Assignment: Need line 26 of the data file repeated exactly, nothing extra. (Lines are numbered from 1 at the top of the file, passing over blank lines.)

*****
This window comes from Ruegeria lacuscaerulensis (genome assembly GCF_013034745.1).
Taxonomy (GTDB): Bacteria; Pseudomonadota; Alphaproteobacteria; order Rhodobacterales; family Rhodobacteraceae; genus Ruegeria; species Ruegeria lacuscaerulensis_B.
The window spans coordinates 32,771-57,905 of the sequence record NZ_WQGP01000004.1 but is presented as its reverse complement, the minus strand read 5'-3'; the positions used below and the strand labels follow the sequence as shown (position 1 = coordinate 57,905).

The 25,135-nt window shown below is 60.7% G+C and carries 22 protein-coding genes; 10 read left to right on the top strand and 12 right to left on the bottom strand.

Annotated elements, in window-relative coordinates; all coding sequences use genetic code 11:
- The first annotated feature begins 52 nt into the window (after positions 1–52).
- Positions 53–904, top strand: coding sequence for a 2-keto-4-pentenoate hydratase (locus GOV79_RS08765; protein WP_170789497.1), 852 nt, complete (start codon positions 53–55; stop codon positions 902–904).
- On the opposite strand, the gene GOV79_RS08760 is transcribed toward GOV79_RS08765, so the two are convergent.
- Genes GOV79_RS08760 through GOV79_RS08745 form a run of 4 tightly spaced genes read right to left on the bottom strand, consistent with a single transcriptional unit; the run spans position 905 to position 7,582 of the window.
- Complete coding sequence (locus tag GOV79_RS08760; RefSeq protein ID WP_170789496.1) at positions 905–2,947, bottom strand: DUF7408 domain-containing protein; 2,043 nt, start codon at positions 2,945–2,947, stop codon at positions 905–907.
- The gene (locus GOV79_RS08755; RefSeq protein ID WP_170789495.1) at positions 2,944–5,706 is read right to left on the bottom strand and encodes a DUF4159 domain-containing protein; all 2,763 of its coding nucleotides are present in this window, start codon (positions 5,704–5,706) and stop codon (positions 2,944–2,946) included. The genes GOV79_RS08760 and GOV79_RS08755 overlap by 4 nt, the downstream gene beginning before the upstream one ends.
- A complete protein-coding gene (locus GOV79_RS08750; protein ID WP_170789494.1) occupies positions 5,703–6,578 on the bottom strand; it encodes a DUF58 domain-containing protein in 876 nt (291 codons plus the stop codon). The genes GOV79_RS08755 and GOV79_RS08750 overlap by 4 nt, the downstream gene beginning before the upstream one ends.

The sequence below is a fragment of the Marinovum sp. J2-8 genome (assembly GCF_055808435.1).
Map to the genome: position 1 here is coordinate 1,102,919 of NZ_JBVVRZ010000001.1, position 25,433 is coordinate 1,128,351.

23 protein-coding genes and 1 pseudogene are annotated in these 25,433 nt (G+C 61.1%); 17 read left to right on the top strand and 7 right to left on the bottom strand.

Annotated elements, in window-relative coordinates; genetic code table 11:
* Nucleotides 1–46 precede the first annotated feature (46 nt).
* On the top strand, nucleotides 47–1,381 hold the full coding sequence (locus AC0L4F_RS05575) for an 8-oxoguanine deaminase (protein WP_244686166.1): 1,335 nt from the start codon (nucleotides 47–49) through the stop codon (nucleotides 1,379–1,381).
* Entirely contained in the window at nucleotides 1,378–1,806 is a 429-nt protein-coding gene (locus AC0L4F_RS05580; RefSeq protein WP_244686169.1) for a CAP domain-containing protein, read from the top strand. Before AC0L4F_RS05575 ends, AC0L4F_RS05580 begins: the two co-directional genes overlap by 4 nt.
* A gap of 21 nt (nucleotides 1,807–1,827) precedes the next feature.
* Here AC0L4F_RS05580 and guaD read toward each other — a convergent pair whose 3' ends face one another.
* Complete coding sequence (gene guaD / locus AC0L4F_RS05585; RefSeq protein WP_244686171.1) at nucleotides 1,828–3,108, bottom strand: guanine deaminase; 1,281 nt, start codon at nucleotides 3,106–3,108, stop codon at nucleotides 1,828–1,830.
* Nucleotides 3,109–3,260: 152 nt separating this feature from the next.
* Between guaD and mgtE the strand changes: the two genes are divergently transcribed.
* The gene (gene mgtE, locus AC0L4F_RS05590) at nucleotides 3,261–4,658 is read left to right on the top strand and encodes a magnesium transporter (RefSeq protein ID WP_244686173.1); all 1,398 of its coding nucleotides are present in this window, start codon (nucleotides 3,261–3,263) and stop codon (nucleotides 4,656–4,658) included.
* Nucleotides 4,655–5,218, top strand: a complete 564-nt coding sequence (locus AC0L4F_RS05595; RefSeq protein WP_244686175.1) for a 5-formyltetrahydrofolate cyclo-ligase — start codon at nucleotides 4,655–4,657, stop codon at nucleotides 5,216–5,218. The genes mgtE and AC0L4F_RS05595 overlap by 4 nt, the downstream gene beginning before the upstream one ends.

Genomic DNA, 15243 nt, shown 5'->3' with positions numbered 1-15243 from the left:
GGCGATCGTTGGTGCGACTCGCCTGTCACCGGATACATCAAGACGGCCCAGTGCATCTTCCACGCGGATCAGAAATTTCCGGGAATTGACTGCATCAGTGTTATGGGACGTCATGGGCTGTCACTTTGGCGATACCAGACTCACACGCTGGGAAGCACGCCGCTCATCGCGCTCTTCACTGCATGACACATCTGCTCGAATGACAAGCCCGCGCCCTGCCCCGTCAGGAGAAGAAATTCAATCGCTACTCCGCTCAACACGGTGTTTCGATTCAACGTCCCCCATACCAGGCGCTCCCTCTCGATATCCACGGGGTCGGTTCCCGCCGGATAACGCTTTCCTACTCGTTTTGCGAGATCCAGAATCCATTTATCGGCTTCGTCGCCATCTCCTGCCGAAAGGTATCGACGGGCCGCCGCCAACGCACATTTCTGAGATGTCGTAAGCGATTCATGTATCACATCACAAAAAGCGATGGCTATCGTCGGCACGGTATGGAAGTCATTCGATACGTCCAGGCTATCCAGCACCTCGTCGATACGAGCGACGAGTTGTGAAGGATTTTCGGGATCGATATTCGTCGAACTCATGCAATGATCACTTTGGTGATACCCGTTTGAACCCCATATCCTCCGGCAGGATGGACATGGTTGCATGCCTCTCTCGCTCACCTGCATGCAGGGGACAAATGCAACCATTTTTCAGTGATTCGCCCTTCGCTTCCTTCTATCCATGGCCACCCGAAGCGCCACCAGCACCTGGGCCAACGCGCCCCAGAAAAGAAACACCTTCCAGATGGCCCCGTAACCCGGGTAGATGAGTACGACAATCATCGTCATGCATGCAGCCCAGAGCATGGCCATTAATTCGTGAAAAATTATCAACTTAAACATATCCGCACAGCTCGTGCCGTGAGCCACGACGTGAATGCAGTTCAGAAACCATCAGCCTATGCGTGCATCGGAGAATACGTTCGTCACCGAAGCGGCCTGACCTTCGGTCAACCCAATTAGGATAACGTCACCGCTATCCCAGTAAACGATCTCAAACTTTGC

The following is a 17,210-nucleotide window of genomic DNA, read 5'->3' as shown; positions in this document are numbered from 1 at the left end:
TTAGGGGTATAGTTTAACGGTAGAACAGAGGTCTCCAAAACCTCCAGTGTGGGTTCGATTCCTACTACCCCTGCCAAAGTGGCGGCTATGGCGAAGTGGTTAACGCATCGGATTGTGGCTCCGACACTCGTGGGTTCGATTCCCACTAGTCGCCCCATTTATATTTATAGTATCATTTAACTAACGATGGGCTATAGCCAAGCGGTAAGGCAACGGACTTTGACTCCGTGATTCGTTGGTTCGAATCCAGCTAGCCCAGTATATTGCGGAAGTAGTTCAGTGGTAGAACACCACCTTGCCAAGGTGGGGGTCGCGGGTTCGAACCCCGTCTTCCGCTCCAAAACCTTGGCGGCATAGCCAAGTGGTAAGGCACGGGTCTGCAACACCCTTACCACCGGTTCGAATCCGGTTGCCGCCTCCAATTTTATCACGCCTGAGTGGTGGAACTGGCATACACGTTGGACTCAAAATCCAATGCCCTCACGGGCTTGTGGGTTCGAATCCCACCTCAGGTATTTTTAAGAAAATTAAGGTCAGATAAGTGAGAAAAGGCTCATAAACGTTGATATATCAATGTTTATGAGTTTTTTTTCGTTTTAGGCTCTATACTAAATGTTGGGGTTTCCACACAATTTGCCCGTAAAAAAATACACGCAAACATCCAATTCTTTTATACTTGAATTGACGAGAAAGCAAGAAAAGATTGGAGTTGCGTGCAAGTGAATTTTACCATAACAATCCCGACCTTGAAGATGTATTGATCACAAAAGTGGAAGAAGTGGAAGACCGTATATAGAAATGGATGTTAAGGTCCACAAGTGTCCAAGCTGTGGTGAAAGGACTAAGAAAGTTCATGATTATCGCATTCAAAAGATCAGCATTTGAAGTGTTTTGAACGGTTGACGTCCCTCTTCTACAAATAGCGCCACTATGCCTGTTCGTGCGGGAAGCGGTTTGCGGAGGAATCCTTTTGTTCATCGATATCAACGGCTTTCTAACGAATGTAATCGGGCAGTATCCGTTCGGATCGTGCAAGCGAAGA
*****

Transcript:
* Nucleotides 4,655–5,218, top strand: a complete 564-nt coding sequence (locus AC0L4F_RS05595; RefSeq protein WP_244686175.1) for a 5-formyltetrahydrofolate cyclo-ligase — start codon at nucleotides 4,655–4,657, stop codon at nucleotides 5,216–5,218. The genes mgtE and AC0L4F_RS05595 overlap by 4 nt, the downstream gene beginning before the upstream one ends.